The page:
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Thursday, June 21, 2012

A Priest that Understands the Importance of Public Schools

My mother just sent a package to my daughters and in it was a church bulletin for me. Is she hinting that I need to start attending church? Nope. She has highlighted some important text written by Father Charles Niblick of St. Maria Goretti Catholic Church in Dyer, IN. Let me preface this by letting you know that this is the most amazing Catholic priest that I have ever met. Every mass that I have attended includes a homily with a bit of a history lesson (he's a former high school teacher) and he challenges his congregation to really think. He is definitely a bit of a rebellious priest who works hard to welcome all people into his church. So it really isn't too much of a surprise to read what he has to say about public schools. He has an interesting perspective that is worth sharing. (You can read the entire piece HERE.)

From Fr. Niblick's weekly "Words For The Wind":

The 20th century was a time of all kinds of terrible and wonderful things. Because it was the 20th century, more people than ever before knew about the terrible and wonderful thing very quickly.
 As the 20th century moved into the second half, the previously unimaginable happened. We could see the terrible and wonderful things live and in color. 
Please don't underestimate what that means to you and me and the children that we all care about in the 21st century.
As we saw the terrible things happening we recoiled, we tried to hide our eyes. We changed the channel so we would not see them.
They still happened but we could pretend that they didn't, at least, they didn't happen to us. Yet, they did happen to real people. They still do happen to real people.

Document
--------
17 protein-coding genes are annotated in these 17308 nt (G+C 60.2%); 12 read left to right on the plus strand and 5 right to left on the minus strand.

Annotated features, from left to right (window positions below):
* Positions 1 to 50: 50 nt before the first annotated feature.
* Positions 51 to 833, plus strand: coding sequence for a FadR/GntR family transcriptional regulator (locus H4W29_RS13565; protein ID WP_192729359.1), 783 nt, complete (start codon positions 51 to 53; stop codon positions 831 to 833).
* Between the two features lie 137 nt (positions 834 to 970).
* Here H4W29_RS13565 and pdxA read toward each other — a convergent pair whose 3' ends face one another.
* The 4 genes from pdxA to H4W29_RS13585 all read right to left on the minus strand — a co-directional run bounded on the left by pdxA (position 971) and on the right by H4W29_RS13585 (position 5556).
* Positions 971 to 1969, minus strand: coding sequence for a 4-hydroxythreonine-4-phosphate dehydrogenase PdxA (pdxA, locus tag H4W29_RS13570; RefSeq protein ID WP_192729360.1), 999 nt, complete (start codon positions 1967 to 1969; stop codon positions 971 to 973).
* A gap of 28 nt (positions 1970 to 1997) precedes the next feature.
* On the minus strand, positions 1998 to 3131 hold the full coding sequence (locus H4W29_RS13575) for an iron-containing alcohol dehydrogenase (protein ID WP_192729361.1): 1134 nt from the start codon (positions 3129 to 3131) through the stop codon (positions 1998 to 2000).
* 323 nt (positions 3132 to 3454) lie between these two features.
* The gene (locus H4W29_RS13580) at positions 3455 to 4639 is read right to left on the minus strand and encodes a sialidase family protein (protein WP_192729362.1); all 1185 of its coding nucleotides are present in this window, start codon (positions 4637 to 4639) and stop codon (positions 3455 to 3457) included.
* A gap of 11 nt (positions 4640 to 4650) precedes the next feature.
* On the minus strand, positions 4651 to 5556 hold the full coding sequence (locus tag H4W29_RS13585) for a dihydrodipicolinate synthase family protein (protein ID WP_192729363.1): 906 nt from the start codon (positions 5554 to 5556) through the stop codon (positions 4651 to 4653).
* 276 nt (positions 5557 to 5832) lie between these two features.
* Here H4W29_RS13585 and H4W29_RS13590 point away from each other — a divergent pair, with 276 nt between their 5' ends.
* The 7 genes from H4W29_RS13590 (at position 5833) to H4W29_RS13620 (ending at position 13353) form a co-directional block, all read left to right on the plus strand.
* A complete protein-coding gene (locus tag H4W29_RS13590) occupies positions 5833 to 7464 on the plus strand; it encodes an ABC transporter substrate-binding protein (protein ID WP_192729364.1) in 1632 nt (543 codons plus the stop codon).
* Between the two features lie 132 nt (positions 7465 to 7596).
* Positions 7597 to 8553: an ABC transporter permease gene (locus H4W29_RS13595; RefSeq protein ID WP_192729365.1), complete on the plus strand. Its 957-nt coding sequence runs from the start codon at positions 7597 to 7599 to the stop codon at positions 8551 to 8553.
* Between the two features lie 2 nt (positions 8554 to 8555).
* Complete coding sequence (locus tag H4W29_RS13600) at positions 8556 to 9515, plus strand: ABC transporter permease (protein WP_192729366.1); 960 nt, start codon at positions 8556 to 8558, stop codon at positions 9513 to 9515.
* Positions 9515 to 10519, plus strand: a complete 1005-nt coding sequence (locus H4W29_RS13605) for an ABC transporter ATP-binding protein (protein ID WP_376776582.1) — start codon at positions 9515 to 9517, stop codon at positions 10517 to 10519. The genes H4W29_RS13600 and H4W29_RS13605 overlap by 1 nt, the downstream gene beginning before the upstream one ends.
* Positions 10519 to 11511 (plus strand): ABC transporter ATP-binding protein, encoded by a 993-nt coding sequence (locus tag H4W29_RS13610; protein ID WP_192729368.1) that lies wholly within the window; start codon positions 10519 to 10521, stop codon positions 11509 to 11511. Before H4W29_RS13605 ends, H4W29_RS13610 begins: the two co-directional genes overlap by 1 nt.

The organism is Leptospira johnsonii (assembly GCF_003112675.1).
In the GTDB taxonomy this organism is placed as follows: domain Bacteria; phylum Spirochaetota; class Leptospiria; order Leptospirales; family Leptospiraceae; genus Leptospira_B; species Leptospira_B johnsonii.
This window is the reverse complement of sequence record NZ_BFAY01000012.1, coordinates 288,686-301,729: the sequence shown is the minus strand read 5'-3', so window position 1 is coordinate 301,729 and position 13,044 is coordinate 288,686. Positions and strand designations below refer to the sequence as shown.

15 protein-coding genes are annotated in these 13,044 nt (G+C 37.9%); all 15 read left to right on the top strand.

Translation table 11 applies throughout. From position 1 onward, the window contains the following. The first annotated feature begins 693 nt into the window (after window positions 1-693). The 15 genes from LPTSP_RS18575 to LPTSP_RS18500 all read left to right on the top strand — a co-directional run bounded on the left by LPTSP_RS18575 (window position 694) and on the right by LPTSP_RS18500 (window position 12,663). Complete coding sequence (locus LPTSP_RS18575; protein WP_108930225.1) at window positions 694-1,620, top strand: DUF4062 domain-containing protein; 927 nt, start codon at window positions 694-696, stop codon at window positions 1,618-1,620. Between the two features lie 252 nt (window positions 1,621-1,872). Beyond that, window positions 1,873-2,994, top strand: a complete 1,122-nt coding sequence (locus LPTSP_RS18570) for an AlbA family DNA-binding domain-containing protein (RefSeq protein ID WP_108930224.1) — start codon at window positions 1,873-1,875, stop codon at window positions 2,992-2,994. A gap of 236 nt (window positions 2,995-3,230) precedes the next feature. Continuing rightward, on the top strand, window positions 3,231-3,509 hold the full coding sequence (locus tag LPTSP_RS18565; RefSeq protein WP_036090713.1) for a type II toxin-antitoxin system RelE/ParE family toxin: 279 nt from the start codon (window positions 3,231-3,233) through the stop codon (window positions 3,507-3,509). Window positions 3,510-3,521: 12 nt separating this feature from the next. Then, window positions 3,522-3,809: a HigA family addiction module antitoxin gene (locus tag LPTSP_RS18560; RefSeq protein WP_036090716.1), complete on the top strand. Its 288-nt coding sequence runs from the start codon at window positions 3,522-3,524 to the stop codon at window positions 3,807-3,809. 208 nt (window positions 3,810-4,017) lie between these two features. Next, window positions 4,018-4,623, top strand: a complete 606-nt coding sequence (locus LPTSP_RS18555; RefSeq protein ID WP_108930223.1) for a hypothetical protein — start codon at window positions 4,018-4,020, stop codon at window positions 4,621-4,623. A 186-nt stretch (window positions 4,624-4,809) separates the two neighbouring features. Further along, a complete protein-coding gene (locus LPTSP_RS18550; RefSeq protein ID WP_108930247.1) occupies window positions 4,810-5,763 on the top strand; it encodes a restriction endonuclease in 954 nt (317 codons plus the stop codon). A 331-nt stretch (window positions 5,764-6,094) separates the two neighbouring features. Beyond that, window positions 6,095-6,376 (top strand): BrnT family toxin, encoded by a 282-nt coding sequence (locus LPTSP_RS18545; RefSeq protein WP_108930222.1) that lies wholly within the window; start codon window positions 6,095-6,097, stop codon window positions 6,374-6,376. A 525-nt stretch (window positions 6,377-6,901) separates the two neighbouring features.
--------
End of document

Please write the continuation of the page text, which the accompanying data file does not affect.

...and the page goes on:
That is why today when the terrible things keep happening closer and closer to home you hear people say things like, "but those kinds of things don't happen here."
But they do, they happen increasingly in schools or to school age children. It is as if we have created a culture that cannot stand innocence and possibility. We are afraid of our present so we hate our future.
Not all of us, to be sure, but enough of us to make things pretty dangerous.
Think about it, it isn't as wacky as it sounds.
That is why teachers and schools, in my opinion, are our last best hope.
Please don't take this as a rant against Catholic schools.
But unless they are very careful and very transparent about the religious values they espouse, schools associated with religion can appeal to darker, unspoken motives that facilitate fear of the other rather than empathy for one another.
Public schools are the last place left where all kinds of people may gather, they are the last really "catholic" places that a child may ever find. They are the remnants of communities where empathy is still a possibility.
They are the last outposts where some measure of civic responsibility is possible, the last place where there is a possibility of common discourse.
The public school teacher may be the only adult that a child has ever encountered who knows that we are not all alike, that we don't have to be all alike, that we don't have to think alike, and they know that we are not islands adrift on a turbulent ocean.
Whether they teach math or science, chemistry or creative writing, physical education or Spanish, French, German, Latin, or Greek, music or geography, that teacher knows that they are part of a bigger project.
They are inheritors of, not owners or possessors of, wisdom or knowledge. They are conduits not terminals, tenants not landlords. 

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